Falkland Islands_Malvinas

Mine Action

Last updated: 08 December 2019

20-Year Summary

The 1982 armed conflict between Argentina and the United Kingdom (UK) resulted in many thousands of antipersonnel and antivehicle mines being laid on the Falkland Islands/Malvinas, most laid by Argentina.[1] The Falkland Islands/Malvinas are the subject of a sovereignty dispute between the two countries. The UK is undertaking clearance of the landmine contaminated areas on the Falkland Islands/Malvinas. The UK included minefield maps in the submission of its initial Article 7 report in August 1999.

The clearance of the Falkland Islands/Malvinas has been conducted in phases, with phase 1 to 4 undertaken between October 2009 and March 2016, and phase 5(a) and (b) from November 2016 to March 2020.

In 2009, 122 mined areas were identified. As of March 2018, 37 mined areas remain comprising 6.44 km².[2] Eight mined areas are expected to remain at the end of March 2020, totaling 0.16 km². Technical survey will be conducted during phase 5(b) to determine a plan and timeframe for clearance.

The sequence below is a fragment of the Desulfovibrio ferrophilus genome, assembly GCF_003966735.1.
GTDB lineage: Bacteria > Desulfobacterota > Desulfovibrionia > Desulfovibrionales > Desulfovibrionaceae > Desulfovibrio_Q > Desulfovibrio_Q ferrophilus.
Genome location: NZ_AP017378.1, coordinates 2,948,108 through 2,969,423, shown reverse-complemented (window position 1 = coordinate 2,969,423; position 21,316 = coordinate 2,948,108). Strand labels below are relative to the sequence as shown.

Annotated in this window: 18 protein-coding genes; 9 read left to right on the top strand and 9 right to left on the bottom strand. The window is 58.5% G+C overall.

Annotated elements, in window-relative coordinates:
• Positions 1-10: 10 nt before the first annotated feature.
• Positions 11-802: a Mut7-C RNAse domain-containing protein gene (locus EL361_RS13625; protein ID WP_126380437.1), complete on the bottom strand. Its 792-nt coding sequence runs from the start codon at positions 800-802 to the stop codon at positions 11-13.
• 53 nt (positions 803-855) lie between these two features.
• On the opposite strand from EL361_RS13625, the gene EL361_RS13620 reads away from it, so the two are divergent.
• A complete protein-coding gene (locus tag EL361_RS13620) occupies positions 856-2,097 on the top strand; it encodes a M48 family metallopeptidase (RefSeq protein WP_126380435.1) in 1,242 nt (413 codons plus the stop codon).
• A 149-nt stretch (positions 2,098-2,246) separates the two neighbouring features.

No human casualties from mines or other ordnance have been reported on the Falkland Islands/Malvinas since 1984, although there have been a number of “infringements of minefields” recorded, including several children and tourists. A number of cattle have been killed in minefields.[3]

There is also residual unexploded ordnance (UXO) from the 1982 armed conflict, including a number of areas that may contain cluster munition remnants resulting from the use of BL-755 cluster bombs by the UK against Argentine positions. The precise extent of UXO contamination is not known. The UK has also noted the presence of booby-traps on the islands.[4]

In March 2018, the UK formally submitted a request to extend its Article 5 deadline by an additional five years until 1 March 2024 to complete the demining of the islands.[5] In March 2019, Argentina submitted an extension request for an additional three years, until 1 March 2023.[6]

(See the profiles for Argentina and the UK for further information).

[1] See, UK Mine Ban Treaty Article 7 Report, Form C, 11 April 2006.

[2] Mine Ban Treaty Article 5 deadline Extension Request, 2018, p. 6; and email from an official in the Counter Proliferation and Arms Control Centre, DCO, 21 August 2018.

[3] See ICBL, Landmine Monitor Report 2009: Toward a Mine-Free World (Ottawa: Mines Action Canada: October 2009), p. 1164

[4] See, UK Mine Ban Treaty Article 7 Report, Form C, 11 April 2006.

[5] UK, Mine Ban Treaty Article 5 deadline Extension Request, 29 March 2018.

[6] Argentina, Mine Ban Treaty Article 5 deadline Extension Request, 19 March 2019.